Two that I have experience with are Tonian Labs TL-D1s and JBL 4319 monitors. Both really come alive at higher volumes (all speakers do) but they play very well at low volumes.
All the best,
A library is 44db. For a room that large, you might want to consider near-field listening with the speakers a few feet out from a corner. Also, the cleaner the power, the clearer the music at low level. Get the noise floor to disappear.
Once I visited a set-up where the audiophile had his Martin Logan electrostatics about 4 feet apart - facing each other - with his head in the middle. They were like giant headphones. The soundscape was phenomenal. The bass was minimal - but everything else sounded great. It was very impressive. From 10 ft away, you didn’t even know the stereo was playing.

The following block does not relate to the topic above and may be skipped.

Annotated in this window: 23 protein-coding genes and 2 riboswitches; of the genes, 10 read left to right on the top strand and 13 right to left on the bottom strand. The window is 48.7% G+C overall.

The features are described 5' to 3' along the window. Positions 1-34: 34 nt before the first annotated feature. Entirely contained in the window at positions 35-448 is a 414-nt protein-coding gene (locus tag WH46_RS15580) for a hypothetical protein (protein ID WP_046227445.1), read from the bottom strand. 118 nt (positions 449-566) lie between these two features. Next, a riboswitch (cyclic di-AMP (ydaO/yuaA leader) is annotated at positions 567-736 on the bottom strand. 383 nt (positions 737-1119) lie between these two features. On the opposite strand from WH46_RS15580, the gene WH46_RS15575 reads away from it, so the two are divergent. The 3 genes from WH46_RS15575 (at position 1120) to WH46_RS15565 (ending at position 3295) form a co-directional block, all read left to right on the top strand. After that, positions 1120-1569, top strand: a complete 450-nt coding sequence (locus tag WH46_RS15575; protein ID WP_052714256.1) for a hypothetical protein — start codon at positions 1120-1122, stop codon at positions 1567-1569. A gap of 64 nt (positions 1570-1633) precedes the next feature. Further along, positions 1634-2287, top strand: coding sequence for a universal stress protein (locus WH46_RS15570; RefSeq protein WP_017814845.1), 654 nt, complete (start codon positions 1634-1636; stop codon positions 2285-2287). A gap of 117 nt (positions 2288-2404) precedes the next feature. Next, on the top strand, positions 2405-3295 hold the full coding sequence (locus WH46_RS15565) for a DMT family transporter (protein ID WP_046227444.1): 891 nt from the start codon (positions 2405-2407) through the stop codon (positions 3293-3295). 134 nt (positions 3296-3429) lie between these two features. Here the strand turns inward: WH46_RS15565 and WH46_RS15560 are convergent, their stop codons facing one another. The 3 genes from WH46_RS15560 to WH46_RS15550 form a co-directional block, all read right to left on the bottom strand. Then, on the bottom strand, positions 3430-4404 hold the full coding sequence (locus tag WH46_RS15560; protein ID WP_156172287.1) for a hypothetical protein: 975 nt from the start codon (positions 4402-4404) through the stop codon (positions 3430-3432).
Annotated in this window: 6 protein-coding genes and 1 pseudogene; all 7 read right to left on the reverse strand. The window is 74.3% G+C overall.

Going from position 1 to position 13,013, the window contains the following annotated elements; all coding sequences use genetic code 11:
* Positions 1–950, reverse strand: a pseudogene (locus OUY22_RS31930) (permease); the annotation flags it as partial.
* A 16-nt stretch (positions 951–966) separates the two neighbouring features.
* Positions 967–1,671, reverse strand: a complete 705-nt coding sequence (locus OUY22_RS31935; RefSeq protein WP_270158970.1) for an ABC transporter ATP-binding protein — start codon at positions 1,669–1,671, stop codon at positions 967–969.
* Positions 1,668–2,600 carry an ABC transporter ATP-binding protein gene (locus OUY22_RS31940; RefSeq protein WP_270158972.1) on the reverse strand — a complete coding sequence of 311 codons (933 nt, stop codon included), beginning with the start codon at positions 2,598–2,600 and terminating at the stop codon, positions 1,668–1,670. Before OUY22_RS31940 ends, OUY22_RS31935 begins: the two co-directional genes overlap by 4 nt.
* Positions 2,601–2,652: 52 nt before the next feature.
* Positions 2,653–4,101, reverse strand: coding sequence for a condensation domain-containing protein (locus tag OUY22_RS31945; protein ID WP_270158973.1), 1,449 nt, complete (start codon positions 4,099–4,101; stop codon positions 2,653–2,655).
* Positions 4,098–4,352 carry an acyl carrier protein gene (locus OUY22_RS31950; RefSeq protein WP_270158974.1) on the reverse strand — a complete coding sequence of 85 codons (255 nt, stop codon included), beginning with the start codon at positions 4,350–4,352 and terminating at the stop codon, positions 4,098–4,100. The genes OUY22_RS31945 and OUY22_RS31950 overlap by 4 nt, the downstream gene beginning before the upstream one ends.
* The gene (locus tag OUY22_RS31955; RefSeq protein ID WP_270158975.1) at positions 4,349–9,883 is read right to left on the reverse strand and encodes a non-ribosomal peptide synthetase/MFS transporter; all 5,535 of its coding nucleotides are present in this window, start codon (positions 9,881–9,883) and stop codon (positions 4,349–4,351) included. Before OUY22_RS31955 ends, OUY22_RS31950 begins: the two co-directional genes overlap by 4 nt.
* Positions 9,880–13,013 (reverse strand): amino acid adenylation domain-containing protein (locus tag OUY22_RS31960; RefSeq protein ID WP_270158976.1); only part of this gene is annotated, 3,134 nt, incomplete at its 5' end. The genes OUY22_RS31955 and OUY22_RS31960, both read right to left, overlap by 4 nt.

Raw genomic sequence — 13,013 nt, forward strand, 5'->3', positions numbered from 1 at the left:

Any good speakers should sound good at low volume , excellent at modest volume and at least very good at higher volume. But you lose bass at low volume, not all of it but enough, perhaps it's not a concern. Also, I would suggest speakers with woofers located away from the floor, at the top half of the speakers. I prefer this design, anyway.
I would recommend looking at Harberh and Tannoy speakers.
On the recommendation for high efficiency speakers, in my experience with Tekton and some expensive horn models, they did not sound good at low volumes - it became all tinny treble. I understand in theory they should work better but that hasn’t been my experience.
In a 20'x20' room, assuming a normal (7'-10' triangle) seating/speaker arrangement, you won't hear much music at 45-50dB, just like elevator background music. I may be the first person to say this, but I wouldn't waste time//money on quality speakers and get some good headphones instead. If you insist on speakers, I'd suggest stand mounts with a pair of subwoofers.